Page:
Mexican drug cartels spread roots into Atlanta
By Dahleen Glanton
ATLANTA — On the outside, the modest three-bedroom brick-sided home on Village Green Court in Lilburn looked no different than many other houses in the middle-class suburban neighborhood.
But when police were called to the rented house in one of Gwinnett County's oldest communities last month, they found a scene that has become familiar in the Atlanta area since Mexican drug cartels began setting up shop in well-established communities, in the midst of unsuspecting neighbors.
"We found a dead body in the living room and a dead body in the den. The floor was covered with kilo wrappers [for drugs] and there was a money-counting machine set to count hundred-dollar bills," said Gwinnett County District Attorney Danny Porter.
The Obama administration announced plans last week to shore up efforts along the Southwest U.S. border and send agents to Mexico to try to dismantle drug cartels responsible for thousands of murders, beheadings and kidnappings there. Meanwhile, law-enforcement officials in the U.S. are waging their own battles to crack down on drug-related crimes that have spread to cities and small towns across America.
The Mexican drug cartels have set up networks in at least 230 cities, according to the Justice Department's National Drug Intelligence Center.
Atlanta, with its prime location for distribution, has become a major hub for drug trafficking by the cartels and a principal distribution center for wholesale-level cocaine, methamphetamine and marijuana to the eastern United States, U.S. Drug Enforcement Administration officials said. In 2008, Atlanta led the nation with $70 million in confiscated cash, according to the DEA.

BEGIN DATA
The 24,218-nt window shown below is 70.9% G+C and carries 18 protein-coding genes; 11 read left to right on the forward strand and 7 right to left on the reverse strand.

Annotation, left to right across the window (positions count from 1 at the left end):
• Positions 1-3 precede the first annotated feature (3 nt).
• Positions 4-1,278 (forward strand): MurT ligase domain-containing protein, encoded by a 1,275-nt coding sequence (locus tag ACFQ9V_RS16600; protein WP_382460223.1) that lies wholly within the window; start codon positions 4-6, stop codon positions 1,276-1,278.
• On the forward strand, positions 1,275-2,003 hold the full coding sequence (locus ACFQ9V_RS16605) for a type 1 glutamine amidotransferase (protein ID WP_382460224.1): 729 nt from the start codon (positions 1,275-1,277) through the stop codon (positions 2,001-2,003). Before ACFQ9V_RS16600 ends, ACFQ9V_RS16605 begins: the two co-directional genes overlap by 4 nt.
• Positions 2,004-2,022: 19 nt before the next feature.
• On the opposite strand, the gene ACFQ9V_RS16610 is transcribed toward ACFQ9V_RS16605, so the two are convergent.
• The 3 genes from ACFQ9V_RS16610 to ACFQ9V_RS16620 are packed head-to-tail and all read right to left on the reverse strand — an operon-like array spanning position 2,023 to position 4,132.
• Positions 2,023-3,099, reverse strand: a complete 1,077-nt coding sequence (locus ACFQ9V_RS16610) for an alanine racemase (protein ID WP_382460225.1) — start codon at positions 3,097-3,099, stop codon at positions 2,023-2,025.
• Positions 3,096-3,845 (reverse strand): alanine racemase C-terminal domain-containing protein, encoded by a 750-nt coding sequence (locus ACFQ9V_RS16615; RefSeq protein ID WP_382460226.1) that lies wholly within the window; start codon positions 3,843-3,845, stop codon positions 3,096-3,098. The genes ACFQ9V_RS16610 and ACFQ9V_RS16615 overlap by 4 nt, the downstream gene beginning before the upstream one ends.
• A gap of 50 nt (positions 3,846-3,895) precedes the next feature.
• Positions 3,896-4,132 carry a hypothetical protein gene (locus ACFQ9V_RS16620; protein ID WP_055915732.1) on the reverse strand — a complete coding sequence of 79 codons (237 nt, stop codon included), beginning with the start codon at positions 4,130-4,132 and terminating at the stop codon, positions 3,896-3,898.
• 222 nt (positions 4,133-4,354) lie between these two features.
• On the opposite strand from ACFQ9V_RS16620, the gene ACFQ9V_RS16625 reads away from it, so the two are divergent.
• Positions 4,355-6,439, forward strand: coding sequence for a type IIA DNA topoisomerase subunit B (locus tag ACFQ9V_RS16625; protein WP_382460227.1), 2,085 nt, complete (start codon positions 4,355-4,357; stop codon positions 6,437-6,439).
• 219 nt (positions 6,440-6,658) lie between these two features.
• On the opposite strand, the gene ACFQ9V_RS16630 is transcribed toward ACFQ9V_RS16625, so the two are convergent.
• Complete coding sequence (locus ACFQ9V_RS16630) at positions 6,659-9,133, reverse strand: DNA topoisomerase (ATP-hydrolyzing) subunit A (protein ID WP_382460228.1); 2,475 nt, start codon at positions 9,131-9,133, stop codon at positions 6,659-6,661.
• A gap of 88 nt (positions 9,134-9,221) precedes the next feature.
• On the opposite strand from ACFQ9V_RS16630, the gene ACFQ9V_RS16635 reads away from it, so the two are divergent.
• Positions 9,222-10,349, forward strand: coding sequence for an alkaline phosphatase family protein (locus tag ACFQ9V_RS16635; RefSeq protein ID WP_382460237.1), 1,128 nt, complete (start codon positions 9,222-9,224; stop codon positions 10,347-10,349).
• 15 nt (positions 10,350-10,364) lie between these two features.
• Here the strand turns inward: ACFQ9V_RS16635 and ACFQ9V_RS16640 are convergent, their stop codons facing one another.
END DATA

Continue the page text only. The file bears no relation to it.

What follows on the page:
"Atlanta is like 'Miami Vice' in the 1980s," said Patrick Crosby, spokesman for the U.S. attorney's office in Georgia. "We ship more cocaine to Florida than we get from Florida."
Mexican cartels have replaced Colombian ones as the primary distributors of cocaine, transporting drugs into the Atlanta region from California, Texas and Mexico, the DEA said.
Unlike the Colombian drug dealers, known for their flashy cars and Miami Beach mansions, the Mexican traffickers prefer to conduct business quietly--until violence erupts. Local officials said they want to make sure that the vicious crimes occurring in Mexico do not make their way to their towns.
Last week, three men pleaded guilty to holding drug dealer Oscar Reynoso hostage in the basement of a house in the suburb of Lilburn. Reynoso, 31, had been lured to Atlanta from Rhode Island, chained to a wall and tortured because he owed the cartel $300,000, the DEA said. Reynoso also has pleaded guilty to drug charges.
"What we always hear from neighbors is, 'We never saw them or talked to them,' " Porter said. "They maintain the yard and keep to themselves."
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